Here's the scoop:
* Total: $286.4 billion over 2004-2009, up from $218 billion in the 1998-2003 highway act.
* Includes more than $50 billion for bus, train and other transit programs and $6 billion for transportation safety programs.
* Ensures that by 2008 every state will get at least 92 percent return in federal grants for contributions made, through the federal gasoline tax, to the Highway Trust Fund.
* Guarantees that every state will see a minimum increase of 19 percent over its 1998-2003 funding level.
- Critics questioned the merits of many projects. The bill will pay for more than 6,000 favored projects that are valued at $24 billion in the districts of nearly every member of Congress, according to Taxpayers for Common Sense. It will pay for new highways and bridges, for rail and bus facilities, for bike paths and recreational trails.
The distribution of the money for these projects "is based far more on political clout than on transportation need," said Keith Ashdown, vice president of policy for the group.
For example, Alaska, the third-least populated state, got the fourth-most money for special projects ‚Ä" $941 million ‚Ä" thanks largely to the work of its lone representative, House Transportation Committee Chairman Don Young. That included $231 million for a bridge near Anchorage to be named "Don Young's Way" in honor of the Republican.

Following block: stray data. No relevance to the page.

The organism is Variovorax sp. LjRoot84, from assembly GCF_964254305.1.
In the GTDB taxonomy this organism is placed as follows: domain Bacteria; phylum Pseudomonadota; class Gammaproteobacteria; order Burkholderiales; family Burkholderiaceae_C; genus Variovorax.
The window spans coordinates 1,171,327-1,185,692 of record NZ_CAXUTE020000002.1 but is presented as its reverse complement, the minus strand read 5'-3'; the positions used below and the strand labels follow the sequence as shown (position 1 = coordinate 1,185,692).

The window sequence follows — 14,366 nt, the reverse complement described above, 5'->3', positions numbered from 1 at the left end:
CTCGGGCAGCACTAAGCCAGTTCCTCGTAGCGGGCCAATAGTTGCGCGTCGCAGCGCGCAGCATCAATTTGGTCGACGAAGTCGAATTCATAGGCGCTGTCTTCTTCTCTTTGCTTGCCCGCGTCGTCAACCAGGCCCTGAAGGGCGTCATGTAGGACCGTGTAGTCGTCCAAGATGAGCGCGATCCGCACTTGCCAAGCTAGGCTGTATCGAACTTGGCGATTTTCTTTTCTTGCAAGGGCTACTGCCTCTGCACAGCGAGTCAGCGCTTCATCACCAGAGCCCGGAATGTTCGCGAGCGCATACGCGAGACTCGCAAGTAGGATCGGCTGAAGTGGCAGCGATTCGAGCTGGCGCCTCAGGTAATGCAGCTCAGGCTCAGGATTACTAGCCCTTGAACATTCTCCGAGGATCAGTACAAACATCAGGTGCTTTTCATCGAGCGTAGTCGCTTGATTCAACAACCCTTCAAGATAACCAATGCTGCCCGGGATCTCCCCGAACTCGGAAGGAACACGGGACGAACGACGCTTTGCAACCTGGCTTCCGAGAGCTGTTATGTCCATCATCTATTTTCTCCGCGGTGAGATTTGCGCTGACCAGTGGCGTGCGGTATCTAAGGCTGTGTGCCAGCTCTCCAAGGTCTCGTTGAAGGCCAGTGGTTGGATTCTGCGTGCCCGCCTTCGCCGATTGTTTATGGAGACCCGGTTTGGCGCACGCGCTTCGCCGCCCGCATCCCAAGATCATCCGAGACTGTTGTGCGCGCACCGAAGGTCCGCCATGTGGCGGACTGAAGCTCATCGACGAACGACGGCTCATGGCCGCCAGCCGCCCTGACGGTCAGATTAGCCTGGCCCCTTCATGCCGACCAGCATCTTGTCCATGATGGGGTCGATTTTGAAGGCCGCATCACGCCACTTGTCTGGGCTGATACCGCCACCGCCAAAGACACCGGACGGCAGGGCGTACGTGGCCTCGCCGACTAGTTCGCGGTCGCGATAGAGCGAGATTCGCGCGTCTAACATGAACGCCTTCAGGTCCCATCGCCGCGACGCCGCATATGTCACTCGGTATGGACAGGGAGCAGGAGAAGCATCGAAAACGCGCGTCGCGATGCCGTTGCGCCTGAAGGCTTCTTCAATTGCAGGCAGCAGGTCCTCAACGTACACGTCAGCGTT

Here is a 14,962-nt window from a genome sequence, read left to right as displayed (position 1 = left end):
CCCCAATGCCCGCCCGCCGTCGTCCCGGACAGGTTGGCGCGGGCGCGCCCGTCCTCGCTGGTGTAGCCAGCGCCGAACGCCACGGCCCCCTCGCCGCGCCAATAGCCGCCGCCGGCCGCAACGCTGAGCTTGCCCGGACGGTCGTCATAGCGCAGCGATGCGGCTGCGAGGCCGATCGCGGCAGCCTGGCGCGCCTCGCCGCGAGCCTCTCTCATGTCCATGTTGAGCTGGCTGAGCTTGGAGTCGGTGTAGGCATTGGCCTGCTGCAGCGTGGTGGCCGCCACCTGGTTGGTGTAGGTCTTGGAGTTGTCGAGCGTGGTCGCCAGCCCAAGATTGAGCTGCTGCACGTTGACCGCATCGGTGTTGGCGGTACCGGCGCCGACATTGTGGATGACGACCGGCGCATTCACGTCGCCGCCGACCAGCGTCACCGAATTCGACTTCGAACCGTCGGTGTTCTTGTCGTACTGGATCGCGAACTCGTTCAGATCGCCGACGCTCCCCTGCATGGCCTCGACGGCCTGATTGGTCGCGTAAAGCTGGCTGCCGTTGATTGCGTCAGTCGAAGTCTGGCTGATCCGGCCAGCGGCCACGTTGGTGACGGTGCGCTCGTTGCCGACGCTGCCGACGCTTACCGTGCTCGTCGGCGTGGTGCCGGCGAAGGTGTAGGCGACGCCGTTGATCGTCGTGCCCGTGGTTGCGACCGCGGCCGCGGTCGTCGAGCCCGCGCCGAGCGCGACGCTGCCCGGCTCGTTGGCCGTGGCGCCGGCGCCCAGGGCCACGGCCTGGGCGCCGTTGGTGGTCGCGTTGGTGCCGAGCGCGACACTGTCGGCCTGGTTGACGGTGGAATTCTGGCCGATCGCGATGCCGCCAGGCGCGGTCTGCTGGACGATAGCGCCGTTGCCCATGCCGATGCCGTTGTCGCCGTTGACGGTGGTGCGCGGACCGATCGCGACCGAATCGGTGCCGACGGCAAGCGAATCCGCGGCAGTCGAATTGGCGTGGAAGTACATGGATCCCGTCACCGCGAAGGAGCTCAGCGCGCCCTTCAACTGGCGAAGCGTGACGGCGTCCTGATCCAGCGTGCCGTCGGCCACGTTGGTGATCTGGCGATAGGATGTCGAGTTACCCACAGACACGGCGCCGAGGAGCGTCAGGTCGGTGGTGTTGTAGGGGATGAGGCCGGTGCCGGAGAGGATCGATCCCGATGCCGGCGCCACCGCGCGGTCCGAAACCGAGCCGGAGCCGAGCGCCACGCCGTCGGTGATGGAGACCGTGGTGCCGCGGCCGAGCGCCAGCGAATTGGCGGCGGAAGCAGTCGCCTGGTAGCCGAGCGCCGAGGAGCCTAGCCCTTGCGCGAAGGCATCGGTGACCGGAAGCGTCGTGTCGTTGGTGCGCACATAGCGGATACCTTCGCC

And in California the signing of the bill means single occupant hybrids get access to carpool lanes:
- Only three hybrid models ‚Ä" Toyota's Prius and Honda's hybrid Civic and Insight ‚Ä" will be allowed in the lanes. They are the only models that meet the eligibility standards of at least 45 miles per gallon and almost no smog-causing emissions.
But hybrids' actual mileage is often lower than advertised. Consider Honda's Civic hybrid. The EPA says it gets 48 mpg. But when Consumer Reports tested it in real world driving conditions it got only 36 mpg.
More on misguided hybrid love here.
The Prez says that ‚Äúthis is more than just a highway bill; it's a safety bill.‚Äù For example it establishes a safety belt incentive grant program.
Notice that the incentive is for greater seat belt use, not, for example, lower fatality rates. So states, like Massachusetts and New Hampshire, that have very low seat belt use rates and very low highway fatality rates are out of luck.
More on that here.
Transcripts of W.‚Äôs speech here.